In an unusual attempt to bring attention to the impact of climate change and rising sea levels around the world, activists with Extinction Rebellion in London, U.K., floated a replica of a red-brick suburban house down the River Thames.
The activists called it “another attempt to send an SOS to the government on climate inaction.”
In a statement online, they said the sinking replica home was floated down the river in the early hours of Sunday morning, in order to draw attention to “the threat humans face from climate change and rising sea levels.”
“We are watching, in real-time, as people’s lives are destroyed around the world and in the U.K.,” they wrote. “Unless action is taken to halt biodiversity loss and reduce greenhouse gas emissions to net zero these tragedies are set to worsen.”
Extinction Rebellion is a worldwide decentralized protest movement focusing on non-violent civil disobedience.
Earlier this year, Extinction Rebellion made headlines after blocking bridges and roads in cities around Canada and the world. The movement kicked off in October of last year and stresses a focus on civil disobedience in “full public view.”
Prior demonstrations involve super gluing themselves to the gates of Buckingham Palace and targeting London’s public transit system during rush hour — a move that, according to The Guardian, received backlash.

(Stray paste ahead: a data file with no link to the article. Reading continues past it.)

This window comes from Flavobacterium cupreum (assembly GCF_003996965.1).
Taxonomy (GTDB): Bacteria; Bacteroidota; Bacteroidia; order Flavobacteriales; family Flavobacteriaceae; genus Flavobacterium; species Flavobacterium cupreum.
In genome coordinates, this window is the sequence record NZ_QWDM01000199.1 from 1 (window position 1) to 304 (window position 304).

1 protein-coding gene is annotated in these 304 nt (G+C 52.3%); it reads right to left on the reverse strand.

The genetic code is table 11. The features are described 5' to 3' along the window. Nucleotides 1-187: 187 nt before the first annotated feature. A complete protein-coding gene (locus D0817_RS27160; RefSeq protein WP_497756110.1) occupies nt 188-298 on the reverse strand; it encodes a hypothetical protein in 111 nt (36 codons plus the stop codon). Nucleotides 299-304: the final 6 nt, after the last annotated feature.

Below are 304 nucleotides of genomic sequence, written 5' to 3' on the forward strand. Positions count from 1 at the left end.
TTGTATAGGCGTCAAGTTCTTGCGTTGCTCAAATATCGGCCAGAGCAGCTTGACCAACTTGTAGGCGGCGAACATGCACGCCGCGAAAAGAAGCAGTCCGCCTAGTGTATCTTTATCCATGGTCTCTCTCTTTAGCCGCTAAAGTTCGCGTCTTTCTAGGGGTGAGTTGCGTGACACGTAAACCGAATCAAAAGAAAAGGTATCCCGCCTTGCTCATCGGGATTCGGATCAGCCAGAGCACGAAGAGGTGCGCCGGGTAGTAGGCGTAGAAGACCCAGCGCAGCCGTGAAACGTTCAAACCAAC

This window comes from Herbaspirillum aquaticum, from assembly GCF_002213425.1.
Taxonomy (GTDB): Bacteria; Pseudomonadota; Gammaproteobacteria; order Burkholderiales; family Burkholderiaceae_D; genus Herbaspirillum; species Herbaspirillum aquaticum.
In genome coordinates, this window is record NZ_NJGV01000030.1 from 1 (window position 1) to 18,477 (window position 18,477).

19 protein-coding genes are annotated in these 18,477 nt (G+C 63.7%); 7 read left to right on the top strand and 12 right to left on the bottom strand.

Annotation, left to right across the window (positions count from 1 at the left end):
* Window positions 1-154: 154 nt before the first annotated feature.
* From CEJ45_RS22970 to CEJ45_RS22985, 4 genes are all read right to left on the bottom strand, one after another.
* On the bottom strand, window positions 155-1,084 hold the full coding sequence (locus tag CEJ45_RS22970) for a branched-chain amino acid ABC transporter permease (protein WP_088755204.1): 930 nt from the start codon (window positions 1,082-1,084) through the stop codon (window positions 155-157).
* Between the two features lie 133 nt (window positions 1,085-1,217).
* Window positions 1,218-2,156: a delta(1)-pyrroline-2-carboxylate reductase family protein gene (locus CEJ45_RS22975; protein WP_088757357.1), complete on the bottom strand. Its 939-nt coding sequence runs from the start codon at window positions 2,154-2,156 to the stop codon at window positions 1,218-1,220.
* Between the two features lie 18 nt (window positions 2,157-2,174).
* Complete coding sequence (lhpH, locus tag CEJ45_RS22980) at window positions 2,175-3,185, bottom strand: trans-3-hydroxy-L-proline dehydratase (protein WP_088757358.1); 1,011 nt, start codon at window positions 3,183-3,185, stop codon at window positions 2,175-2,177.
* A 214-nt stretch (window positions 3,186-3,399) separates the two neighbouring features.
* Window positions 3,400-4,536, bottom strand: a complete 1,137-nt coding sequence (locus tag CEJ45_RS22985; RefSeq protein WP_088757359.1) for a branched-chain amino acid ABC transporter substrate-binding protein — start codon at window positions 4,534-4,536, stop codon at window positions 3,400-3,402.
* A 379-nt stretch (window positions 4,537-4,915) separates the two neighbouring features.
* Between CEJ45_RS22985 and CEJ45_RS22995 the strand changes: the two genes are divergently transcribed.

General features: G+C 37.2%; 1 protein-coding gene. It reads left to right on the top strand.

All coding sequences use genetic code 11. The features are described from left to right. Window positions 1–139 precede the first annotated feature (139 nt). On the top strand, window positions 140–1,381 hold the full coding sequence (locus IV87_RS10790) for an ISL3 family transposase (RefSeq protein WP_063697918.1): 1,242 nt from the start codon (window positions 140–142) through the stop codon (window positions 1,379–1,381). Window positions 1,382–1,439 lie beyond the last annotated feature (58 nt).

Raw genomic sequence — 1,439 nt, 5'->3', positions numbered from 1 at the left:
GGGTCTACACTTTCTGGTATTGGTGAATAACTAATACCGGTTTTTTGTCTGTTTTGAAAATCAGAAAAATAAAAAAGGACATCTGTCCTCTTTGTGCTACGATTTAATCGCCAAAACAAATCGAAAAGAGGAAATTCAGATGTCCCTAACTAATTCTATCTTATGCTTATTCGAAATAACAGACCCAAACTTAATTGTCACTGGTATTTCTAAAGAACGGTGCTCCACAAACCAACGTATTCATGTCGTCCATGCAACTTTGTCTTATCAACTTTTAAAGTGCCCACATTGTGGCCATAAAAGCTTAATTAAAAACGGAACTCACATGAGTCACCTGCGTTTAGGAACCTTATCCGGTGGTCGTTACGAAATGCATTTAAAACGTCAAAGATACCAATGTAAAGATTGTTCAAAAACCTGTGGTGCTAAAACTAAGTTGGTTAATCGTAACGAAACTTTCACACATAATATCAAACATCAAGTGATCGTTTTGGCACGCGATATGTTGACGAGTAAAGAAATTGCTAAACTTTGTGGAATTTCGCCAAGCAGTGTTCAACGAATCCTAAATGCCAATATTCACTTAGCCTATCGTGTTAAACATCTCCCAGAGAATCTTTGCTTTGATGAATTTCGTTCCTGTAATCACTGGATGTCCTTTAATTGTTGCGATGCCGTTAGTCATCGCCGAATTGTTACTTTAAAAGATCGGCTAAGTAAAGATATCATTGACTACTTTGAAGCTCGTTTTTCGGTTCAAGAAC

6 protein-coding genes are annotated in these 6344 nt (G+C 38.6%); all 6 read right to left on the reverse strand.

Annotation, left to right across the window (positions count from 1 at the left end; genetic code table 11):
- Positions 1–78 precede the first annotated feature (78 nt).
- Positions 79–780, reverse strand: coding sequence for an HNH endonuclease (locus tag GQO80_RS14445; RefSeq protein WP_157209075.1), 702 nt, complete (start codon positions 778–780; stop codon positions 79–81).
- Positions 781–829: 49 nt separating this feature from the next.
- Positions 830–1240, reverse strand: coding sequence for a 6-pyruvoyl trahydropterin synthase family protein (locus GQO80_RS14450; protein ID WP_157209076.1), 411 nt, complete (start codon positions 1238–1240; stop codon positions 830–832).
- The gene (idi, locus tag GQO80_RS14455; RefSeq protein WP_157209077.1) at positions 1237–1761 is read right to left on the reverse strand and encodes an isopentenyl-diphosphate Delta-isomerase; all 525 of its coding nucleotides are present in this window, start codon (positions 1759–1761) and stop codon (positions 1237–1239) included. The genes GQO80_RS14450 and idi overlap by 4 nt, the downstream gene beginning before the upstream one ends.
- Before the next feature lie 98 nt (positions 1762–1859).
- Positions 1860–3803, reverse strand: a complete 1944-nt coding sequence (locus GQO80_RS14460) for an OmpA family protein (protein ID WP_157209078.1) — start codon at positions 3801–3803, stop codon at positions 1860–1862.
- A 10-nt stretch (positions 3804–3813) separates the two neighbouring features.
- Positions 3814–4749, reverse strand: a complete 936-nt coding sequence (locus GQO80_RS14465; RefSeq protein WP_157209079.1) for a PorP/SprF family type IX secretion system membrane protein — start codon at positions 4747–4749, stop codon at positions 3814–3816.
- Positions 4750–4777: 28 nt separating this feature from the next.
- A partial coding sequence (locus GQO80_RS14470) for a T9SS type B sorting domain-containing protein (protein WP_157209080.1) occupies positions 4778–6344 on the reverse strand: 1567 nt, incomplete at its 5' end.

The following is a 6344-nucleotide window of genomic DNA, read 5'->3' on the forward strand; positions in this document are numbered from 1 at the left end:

New research published recently by Climate Central found that an estimated 300 million people around the world live in areas that will be prone to at least one annual flood by the year 2050 — an estimate that the researchers said is more than three times higher than a previous estimate based on older data.
Extinction Rebellion U.K. pointed out that parts of the U.K. are among these vulnerable coastal areas.
“Flooding is a political issue, disproportionately impacting our poorest and most vulnerable communities and Extinction Rebellion is calling on the government and those standing in the General Election to commit to acting now on the ecological and climate emergency,” their statement said.
Climate Central’s online coastal risk screening tool shows that cities in Canada are also vulnerable to annual flooding by 2050 — places such as Richmond, in B.C., Churchill in Manitoba, Attawapiskat in Ontario, and Fredericton in New Brunswick.